Hill conveys Kingshaws feelings in two way, one by his inner commentary, and the other by the imagery of the events around him. I’m the King of the Castle is a heart wrenching story about two boys, thrown together by circumstance and trapped in a tragic enmity, that is ultimately fatal and tragic. This passage is placed at the near end of the book, an experience that highlights Kingshaw’s decent into depression. This scene is entirely set with the family attending a circus, something that deeply disturbs Kingshaw.
Hill uses dark and morbid imagery when describing the circus, an event that is normally fun, bright, happy, and highly entertaining event. Hill’s narration opens the passage, letting the reader into Kingshaw’s mind to experience his reaction to the circus; a reaction that is close to hysterical. She wrote that “when he closed his eyes, it made no difference, it made it worse… ”. The reason the writing in this passage is so effective is because it is written in a childish manner. Much like the quotation above, most of the ideas presented in the excerpt are contradictory and not fully developed.
On the surface it makes no sense to say that something makes no difference, and then to tell you that it makes a huge difference. How ever in this situation the author has used this juxtaposed, contradictory sentence as a powerful literary device. Within the context of the passage the reader gets a clear sense of such terror that one cannot form coherent thoughts as to why one is so deathly terrified. It is obvious from Hill writing that Kingshaw is drifting into madness. This circus is described as Kingshaw’s personal hell.
To Kingshaw the tent is a foreboding, ominous structure, a “darkness… where ropes and ladders for acrobats [hang] limp and still. ” One could infer that the ropes are metaphors for nooses, with Hill describing the tent as a gibbet. The fact that the onlookers are described as having “bobbing white faces, and staring eyes. ” makes the reader think of them as being inhuman, or undead. Descriptions of the crowd “staring” and having “white faces” makes them seem cadaverous and bereft of life, blankly staring at the spectacles before them.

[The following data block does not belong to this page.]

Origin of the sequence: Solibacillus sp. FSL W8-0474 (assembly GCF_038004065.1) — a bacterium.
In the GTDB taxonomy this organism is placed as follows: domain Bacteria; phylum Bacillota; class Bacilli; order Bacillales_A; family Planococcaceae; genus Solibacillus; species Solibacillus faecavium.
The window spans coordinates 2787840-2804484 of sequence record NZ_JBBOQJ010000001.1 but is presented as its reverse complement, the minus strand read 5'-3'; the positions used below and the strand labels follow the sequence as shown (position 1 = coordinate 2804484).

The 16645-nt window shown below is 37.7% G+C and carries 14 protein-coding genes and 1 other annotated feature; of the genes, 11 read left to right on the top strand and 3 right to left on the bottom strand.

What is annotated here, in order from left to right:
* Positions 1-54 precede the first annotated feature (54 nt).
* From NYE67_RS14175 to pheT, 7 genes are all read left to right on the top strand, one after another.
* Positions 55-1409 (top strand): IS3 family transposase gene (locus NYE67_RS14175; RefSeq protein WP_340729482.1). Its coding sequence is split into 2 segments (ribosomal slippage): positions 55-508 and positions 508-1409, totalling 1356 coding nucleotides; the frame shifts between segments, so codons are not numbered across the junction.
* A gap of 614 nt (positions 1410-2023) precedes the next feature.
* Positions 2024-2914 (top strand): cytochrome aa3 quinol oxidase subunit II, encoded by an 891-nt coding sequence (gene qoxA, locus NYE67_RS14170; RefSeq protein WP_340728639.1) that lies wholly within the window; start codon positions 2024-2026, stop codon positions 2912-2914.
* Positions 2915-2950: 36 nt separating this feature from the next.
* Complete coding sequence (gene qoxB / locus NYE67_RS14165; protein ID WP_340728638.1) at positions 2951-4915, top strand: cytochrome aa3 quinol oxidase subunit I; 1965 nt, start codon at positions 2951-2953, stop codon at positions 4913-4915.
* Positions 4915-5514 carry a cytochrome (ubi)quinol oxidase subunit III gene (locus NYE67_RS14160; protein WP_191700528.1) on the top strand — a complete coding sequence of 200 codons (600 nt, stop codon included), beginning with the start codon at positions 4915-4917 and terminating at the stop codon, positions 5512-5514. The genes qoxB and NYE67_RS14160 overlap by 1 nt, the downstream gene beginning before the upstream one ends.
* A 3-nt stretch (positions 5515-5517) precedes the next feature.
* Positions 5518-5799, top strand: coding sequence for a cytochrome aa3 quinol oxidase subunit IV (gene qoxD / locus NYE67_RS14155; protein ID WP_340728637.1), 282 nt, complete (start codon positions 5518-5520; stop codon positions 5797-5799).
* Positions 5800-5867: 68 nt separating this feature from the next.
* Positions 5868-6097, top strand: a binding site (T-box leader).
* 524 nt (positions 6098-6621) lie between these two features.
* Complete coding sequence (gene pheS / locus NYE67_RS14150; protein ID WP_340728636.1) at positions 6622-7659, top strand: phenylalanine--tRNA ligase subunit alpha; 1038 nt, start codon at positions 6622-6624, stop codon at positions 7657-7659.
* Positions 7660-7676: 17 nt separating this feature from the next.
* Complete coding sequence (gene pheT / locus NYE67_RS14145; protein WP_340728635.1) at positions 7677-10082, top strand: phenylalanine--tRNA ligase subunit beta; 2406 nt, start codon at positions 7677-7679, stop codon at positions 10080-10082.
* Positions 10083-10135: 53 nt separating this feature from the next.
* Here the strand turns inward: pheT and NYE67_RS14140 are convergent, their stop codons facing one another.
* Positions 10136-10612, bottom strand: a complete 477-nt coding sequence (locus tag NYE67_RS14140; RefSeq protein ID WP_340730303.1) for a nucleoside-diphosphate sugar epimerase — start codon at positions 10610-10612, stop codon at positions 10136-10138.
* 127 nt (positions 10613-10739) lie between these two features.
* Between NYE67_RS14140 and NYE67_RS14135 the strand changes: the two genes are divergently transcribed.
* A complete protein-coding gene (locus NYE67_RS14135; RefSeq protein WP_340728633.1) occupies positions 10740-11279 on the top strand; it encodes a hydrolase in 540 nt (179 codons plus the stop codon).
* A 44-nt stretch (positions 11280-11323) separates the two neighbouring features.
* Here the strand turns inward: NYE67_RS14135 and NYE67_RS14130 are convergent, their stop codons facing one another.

The clown handing out yellow balloon animals appears to Kingshaw as a monster. Hill goes so far as to describe the clown as an “it” with “a huge scarlet mouth, opening and shutting like the mouth of the carrion crow. ”, a carrion crow by definition is a bird who is a scavenger, who feeds on dead bodies, human or otherwise. Kingshaw’s place in the circus is most like that of the elephant for whom he “almost wept. ” The elephants are described as placid and pitiful victims, with the “tasseled caps they were made to wear, and the docile expression in their eyes. Kingshaw is very similar to the elephants in this situation. Much like the elephants, kingshaw is forced to be at the circus, “docile” and obediently sitting, experiencing a horrible event he obviously does not enjoy. Throughout the circus any protests Kingshaw may feel are expressed in ineffective ways and are quickly disregarded. Kingshaw as a character throughout the story, and especially in this particular excerpt, plays the classic role of a helpless, hopeless, victim. Hill also conveys Kingshaws dislike for the circus by describing what he smells.
Hill describes the smell as being one “of wet clothes, steaming, and sawdust… [and] animal dung”, these are not the smells of anything pleasant. In general the smell of “wet clothes” can be rotten and musty, “saw dust” has a smell that can be directly connected to cut down trees, a not particularly comforting image, and “animal dung” is the smell of feces, which is all together awful. Those smells illuminate and contribute to the terrible event Kingshaw is experiencing at the circus. My personal emotional response to the passage is one of sadness and empathy for Kingshaw.
I believe that this passage is a condensed commentary on the entire book, highlighting on the fact that Kingshaw has only one escape from the pervasive fears that dominate his young life. I believe this passage is flawlessly and admiralty written, it is a fine example of literature that draws you in, and makes you feel the way the author intended. In conclusion, author Susan Hill effectively and colorfully describes the fears of a young boy. She turns a joyful, family oriented evening of entertainment into a medieval execution scene.
She fluidly turns the universal symbol of clumsy, jolly clown, into a scavenging, carnivorous monster, symbolically feeding on Kingshaw’s fears. In this disturbing and effective scene, Hill transports the reader into a warped, evil, reality, filled with unescapable terror that travels with Kingshaw forever in his mind. A horrific existence Kingshaw, much like the elephants of the circus, is forced to wade through and wallow in. This passage defines the inescapable nature of self created fear in Kingshaw’s mind, and in someways is the most important and dramatic scene in the book.